Urban problems such as energy shortages, congestion, and increasing highway costs are prompting communities to reassess the need for public transportation. A solution can be achieved if citizens are encouraged to rely less on the automobile and more on public modes for intracommunity travel. However, achieving user shifts in mode preferences is not easy because of the automobile's popularity. Consequently, if public transportation is to realize its potential, effective planning is essential, and it must begin with the setting of appropriate goals for community transportation services. Among the complexities that add to the difficulty of setting goals are the differing needs of existing and potential user groups, the variety of transportation service alternatives, community role structure, environmental constraints, and limited resources. A promising approach to setting community transportation goals is the policy Delphi method. Through this technique information is collected independently from various individuals and groups concerning future events and policy issues. Opinions and information are gathered without the participants' having to interact. Moreover, feedback of information from other participants is provided to each Delphi panel member. The paper examines the community transportation goal-setting task in the context of a complete transportation planning process. Major attention is given to applying the policy Delphi method to generating community transportation goal information and assessing the extent of agreement among policy makers.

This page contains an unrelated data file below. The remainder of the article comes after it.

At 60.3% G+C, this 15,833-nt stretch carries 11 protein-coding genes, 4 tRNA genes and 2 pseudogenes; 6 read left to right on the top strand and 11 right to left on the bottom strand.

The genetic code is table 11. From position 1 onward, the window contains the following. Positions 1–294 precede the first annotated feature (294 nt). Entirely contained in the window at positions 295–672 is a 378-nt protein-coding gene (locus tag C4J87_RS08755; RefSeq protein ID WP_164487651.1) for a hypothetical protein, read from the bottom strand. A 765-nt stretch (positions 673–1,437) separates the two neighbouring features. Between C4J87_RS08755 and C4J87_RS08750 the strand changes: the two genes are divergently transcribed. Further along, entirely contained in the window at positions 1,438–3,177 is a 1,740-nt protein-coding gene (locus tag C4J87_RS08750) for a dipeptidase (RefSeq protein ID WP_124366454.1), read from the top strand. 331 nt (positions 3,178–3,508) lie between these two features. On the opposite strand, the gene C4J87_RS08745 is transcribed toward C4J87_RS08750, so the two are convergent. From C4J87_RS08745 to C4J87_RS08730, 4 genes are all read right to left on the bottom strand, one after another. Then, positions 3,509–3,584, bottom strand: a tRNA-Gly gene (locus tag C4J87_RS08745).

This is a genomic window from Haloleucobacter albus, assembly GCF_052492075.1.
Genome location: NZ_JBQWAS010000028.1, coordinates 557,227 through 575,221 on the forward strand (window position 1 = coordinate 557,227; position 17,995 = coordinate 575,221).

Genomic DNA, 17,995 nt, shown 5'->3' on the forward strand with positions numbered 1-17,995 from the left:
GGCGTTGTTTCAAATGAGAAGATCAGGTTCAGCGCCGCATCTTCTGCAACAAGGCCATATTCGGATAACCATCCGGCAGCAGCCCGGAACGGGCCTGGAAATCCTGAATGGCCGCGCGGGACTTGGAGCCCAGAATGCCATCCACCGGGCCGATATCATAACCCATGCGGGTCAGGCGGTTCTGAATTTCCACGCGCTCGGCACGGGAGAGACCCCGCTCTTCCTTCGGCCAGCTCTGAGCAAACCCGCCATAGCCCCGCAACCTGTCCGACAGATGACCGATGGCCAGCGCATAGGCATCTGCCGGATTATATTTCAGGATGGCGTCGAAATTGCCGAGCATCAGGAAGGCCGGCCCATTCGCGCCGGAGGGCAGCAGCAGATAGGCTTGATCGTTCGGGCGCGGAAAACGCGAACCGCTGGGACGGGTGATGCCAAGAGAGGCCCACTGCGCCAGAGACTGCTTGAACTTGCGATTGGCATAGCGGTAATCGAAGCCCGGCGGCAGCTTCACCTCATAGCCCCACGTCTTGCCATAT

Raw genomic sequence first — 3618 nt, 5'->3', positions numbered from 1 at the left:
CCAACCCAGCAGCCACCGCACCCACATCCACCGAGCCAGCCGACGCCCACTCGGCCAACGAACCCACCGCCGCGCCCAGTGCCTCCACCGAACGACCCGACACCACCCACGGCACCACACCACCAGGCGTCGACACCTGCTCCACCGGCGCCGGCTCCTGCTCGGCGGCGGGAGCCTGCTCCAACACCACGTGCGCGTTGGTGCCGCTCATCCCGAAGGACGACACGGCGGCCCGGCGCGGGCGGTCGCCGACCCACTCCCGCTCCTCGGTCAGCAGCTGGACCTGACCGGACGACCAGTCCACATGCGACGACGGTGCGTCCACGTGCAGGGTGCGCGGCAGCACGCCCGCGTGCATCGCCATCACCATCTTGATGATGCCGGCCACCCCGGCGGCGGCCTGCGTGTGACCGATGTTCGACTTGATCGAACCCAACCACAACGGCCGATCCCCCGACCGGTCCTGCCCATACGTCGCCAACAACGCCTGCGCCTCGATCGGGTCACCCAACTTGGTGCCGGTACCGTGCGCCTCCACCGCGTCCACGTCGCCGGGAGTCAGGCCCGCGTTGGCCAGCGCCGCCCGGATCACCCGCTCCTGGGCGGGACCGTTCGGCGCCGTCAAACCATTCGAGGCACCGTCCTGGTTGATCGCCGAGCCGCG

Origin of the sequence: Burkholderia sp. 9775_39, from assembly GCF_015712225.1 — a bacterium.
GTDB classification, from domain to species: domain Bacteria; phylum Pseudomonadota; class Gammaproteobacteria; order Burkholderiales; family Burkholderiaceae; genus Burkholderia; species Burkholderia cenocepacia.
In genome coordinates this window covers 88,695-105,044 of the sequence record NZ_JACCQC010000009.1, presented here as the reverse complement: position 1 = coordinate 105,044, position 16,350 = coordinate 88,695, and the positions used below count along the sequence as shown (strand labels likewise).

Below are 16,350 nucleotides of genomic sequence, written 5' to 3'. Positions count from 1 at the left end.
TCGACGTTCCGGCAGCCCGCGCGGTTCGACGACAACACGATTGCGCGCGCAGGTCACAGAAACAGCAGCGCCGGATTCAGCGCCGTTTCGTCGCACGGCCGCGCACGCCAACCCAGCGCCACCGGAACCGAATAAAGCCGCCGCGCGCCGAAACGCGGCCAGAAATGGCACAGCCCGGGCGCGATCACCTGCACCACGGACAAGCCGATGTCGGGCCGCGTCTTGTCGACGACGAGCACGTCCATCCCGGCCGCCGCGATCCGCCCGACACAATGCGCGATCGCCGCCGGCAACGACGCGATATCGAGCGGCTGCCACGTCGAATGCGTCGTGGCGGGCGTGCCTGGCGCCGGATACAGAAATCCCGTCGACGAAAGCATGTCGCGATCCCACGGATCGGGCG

Media Info

  • Media Type: Print
  • Features: Figures; References;
  • Pagination: pp 1-12
  • Monograph Title: Public transportation planning
  • Serial:

Subject/Index Terms

Filing Info

  • Accession Number: 00138145
  • Record Type: Publication
  • ISBN: 0309024730
  • Files: TRIS, TRB
  • Created Date: Sep 16 1981 12:00AM